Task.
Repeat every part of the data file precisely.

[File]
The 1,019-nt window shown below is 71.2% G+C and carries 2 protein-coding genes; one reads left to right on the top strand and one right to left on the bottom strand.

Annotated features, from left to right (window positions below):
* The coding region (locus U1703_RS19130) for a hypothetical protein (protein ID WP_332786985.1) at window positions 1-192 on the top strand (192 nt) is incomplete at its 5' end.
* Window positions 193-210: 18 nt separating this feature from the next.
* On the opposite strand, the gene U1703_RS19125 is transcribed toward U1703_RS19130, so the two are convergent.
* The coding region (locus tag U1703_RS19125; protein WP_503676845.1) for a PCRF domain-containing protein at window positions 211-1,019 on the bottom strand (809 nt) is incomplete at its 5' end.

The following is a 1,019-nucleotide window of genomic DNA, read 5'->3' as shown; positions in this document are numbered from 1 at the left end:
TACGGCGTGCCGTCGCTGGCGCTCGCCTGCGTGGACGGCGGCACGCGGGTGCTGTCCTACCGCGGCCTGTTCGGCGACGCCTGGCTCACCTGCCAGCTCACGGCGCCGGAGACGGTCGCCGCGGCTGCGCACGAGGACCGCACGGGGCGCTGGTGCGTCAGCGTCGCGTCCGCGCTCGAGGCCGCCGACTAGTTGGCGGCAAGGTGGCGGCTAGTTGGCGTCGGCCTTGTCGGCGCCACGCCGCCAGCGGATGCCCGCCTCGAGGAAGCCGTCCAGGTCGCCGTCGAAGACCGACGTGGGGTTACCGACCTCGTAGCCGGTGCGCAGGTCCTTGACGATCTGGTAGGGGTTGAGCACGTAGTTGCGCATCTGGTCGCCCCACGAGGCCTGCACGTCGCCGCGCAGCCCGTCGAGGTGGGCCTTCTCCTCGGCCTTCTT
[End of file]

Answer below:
The 1,019-nt window shown below is 71.2% G+C and carries 2 protein-coding genes; one reads left to right on the top strand and one right to left on the bottom strand.

Annotated features, from left to right (window positions below):
* The coding region (locus U1703_RS19130) for a hypothetical protein (protein ID WP_332786985.1) at window positions 1-192 on the top strand (192 nt) is incomplete at its 5' end.
* Window positions 193-210: 18 nt separating this feature from the next.
* On the opposite strand, the gene U1703_RS19125 is transcribed toward U1703_RS19130, so the two are convergent.
* The coding region (locus tag U1703_RS19125; protein WP_503676845.1) for a PCRF domain-containing protein at window positions 211-1,019 on the bottom strand (809 nt) is incomplete at its 5' end.

The following is a 1,019-nucleotide window of genomic DNA, read 5'->3' as shown; positions in this document are numbered from 1 at the left end:
TACGGCGTGCCGTCGCTGGCGCTCGCCTGCGTGGACGGCGGCACGCGGGTGCTGTCCTACCGCGGCCTGTTCGGCGACGCCTGGCTCACCTGCCAGCTCACGGCGCCGGAGACGGTCGCCGCGGCTGCGCACGAGGACCGCACGGGGCGCTGGTGCGTCAGCGTCGCGTCCGCGCTCGAGGCCGCCGACTAGTTGGCGGCAAGGTGGCGGCTAGTTGGCGTCGGCCTTGTCGGCGCCACGCCGCCAGCGGATGCCCGCCTCGAGGAAGCCGTCCAGGTCGCCGTCGAAGACCGACGTGGGGTTACCGACCTCGTAGCCGGTGCGCAGGTCCTTGACGATCTGGTAGGGGTTGAGCACGTAGTTGCGCATCTGGTCGCCCCACGAGGCCTGCACGTCGCCGCGCAGCCCGTCGAGGTGGGCCTTCTCCTCGGCCTTCTT